By Joel Rainey
Two years before I was born, a group of students at Kent State University gathered to observe what would, in just a few years, become known across our country as “Black History Month.”
Their vision for recognizing the contributions of African Americans to advance civilization is the reason I learned about such towering figures as Booker T. Washington, Mary McLeod Bethune, Harriet Tubman, and Maya Angelou in second grade.
But of all the figures I learned about in my rural South Carolina public school, the one most polarizing to my community was a Baptist preacher whose life ended with his murder on a Memphis balcony just 14 years earlier.
Listening to the various and sometimes vicious statements about him resulted in the first lesson about leadership my 10-year-old self would learn from Martin Luther King Jr.
Today, most everyone loves King’s “I Have a Dream” speech, but few are aware of what transpired in the aftermath of that speech or the cost involved in bringing about the change necessary for King’s dream to be realized.
If you want to change the world, it’s going to cost you. Similarly, if you’re going to lead a church to change the world, then planting or revitalizing it toward these ends carries a hefty price.
If you want to lead well, you can learn these five lessons from a man who launched a national dream toward which we still aspire today.
1. You’ll find your ideas among the unpopular minority.
So many of the ideas King forwarded are merely assumed today. Nearly every citizen in our nation is aghast at the thought of segregated lunch counters, burning crosses, and “separate but equal” schools.
Yet just a moment ago in time, these things were all real and accepted as the norm. To that world, King’s “dream” sounded more like a nightmare.
The threats on his life, police brutality throughout the American South, and the confrontation between federal and state governments show his ideas weren’t readily accepted.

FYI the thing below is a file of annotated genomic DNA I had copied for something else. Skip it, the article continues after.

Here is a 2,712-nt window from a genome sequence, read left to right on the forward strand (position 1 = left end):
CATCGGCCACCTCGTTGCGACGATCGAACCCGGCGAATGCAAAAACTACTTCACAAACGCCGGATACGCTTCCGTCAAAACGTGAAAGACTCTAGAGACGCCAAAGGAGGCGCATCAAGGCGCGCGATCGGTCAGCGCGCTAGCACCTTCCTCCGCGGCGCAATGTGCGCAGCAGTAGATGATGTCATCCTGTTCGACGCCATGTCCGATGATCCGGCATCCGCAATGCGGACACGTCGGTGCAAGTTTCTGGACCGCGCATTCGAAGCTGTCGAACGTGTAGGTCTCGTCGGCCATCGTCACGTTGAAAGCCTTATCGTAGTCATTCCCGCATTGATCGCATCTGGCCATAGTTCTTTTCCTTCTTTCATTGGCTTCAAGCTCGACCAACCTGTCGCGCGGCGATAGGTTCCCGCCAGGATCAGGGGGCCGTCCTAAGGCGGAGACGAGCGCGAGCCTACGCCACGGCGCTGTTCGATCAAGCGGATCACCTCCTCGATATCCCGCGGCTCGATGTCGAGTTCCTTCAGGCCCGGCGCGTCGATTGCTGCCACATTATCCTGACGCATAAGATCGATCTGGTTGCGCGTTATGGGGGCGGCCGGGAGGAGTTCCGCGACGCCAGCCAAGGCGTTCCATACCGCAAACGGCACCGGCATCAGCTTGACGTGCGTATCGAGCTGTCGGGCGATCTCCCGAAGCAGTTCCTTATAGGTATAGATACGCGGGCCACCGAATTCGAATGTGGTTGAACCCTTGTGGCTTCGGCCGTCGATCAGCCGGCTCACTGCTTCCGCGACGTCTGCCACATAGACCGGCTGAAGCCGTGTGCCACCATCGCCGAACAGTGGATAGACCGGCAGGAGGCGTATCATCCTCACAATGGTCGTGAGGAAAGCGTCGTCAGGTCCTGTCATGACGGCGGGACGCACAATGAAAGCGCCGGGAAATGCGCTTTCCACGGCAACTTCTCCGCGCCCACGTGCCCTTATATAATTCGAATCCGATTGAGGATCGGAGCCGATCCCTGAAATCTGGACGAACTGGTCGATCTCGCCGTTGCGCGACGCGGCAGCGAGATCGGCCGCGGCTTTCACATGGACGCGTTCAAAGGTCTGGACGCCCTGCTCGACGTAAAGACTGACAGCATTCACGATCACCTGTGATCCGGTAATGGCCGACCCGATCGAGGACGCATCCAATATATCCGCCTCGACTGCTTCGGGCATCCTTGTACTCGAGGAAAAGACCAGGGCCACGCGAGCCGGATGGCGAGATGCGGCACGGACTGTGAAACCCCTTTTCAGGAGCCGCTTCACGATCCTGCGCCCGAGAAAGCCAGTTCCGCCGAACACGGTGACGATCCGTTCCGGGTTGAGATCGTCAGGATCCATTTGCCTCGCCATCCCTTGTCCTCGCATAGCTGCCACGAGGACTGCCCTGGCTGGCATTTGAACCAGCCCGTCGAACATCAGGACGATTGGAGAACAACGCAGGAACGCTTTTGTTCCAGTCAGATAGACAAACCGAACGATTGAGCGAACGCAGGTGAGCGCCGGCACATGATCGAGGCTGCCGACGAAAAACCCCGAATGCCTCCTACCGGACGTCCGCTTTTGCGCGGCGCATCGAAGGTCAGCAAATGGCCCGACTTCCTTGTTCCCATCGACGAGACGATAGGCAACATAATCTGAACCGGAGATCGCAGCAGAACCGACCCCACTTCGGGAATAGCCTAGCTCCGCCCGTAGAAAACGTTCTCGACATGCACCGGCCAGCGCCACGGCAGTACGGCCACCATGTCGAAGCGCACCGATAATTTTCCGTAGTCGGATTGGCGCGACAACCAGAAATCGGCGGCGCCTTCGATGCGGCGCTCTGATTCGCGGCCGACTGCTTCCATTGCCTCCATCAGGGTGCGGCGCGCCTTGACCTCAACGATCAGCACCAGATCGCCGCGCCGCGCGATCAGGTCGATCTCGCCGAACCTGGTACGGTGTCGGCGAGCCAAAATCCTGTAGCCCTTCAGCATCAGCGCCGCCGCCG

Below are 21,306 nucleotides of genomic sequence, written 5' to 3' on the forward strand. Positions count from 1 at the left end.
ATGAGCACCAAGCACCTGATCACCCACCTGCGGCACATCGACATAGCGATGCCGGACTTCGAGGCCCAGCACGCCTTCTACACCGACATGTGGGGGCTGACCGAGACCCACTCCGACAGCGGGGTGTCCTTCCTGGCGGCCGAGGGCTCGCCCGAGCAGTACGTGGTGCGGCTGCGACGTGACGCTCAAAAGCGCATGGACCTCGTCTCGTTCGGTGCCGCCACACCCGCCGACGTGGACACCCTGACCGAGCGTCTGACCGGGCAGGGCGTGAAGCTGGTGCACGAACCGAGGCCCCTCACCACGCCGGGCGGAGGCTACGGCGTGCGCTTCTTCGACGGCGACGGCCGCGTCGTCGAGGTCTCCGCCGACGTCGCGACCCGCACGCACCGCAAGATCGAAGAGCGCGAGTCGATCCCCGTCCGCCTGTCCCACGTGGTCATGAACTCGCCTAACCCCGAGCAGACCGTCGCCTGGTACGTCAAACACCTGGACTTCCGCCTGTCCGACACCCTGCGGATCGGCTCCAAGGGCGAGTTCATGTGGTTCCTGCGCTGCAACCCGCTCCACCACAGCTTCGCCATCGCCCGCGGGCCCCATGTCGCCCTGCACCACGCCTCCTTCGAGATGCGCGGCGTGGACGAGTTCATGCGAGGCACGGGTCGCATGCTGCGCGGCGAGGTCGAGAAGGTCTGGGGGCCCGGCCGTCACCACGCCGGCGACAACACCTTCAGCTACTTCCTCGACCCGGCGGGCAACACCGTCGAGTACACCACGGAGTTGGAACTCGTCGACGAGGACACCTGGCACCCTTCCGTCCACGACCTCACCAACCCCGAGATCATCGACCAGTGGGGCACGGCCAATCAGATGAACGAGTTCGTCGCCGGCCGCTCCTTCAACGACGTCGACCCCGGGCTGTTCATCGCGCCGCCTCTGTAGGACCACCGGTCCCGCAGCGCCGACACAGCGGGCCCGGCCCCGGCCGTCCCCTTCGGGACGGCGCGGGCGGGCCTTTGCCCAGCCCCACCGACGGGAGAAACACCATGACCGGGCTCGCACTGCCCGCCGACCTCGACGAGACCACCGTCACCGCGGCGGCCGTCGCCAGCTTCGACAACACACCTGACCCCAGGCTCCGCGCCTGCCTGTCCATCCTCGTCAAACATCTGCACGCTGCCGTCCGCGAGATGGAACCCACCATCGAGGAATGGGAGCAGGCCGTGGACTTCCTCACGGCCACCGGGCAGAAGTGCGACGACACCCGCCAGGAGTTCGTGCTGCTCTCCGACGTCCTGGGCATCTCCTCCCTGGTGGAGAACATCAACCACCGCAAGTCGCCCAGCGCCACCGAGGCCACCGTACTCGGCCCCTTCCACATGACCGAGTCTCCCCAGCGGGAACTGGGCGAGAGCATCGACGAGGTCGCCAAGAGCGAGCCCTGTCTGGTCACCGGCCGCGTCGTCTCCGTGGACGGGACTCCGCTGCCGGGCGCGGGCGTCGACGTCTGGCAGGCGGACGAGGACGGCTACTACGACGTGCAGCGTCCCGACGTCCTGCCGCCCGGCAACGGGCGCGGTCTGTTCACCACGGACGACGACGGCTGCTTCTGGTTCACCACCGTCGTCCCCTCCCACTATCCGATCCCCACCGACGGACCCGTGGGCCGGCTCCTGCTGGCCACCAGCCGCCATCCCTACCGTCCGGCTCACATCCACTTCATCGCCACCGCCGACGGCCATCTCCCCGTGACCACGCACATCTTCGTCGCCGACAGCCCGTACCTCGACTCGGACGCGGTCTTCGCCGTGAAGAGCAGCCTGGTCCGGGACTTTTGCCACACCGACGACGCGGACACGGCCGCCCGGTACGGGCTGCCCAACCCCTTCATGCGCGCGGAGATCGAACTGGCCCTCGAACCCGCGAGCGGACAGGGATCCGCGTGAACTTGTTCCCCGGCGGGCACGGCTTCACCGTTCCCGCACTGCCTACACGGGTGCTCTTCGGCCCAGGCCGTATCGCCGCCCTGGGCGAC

Standing on this side of that history, we tend to look at the romanticized version of King embodied in his famous 1963 speech in front of Lincoln’s memorial.
It’s nearly impossible to stand firmly within the 21st century and believe his lofty picture of “the sons of slaves and the sons of slave owners” sitting down together was so opposed.
Great ideas aren’t often initially received as great ideas.
2. You must care about something much bigger than yourself.
His life was threatened. His family was threatened. He received multiple bomb-threats, and most of his letters were written from jail cells.
To endure such hardship, you have to look beyond your comforts toward something bigger. And you have to believe that the bigger picture is possible.
Do you care enough about the church and its potential impact on the world to endure inevitable hardship?
3. You’ll be misunderstood–often.
Growing up in the South, I heard many adults speak of King as a “troublemaker.” I remember asking–quite innocently–why it was so wrong to seek equality between whites and blacks.
The multiple answers I received sounded something like this:
- He stirred up things he didn’t need to stir up.
- He caused so much unrest. Surely there was a better way to do it.
- He could’ve left well-enough alone. Things weren’t that bad.
To be a change-agent you must be prepared to be seen as a troublemaker.
4. You may never live to see the change you created.
Even after King’s death, I was born into an environment in which mixed race marriages were still illegal, and would remain illegal until I was in high school.
King’s dream continues to unfold today, and he never lived to see most of it.
Initiators of lasting change may never be able to personally experience the benefits of such change.
5. It may cost you your life.
King’s life was horrifically, unjustly, and suddenly cut short on a motel balcony in 1968 because people hated him and his message.
Throughout his professional life, King seemed acutely aware of this possibility and embraced it as part of the potential cost.
People who change the world are willing to give their life for the change they believe necessary.
So who’ll be the next world-changer? The next change-agent whose ideas make this a better society? I’m not sure. But without these traits, there can be no substantive, transformative, legacy-creating leadership.
God, give us more church leaders willing to count the cost—and pay it for the sake of something bigger than themselves.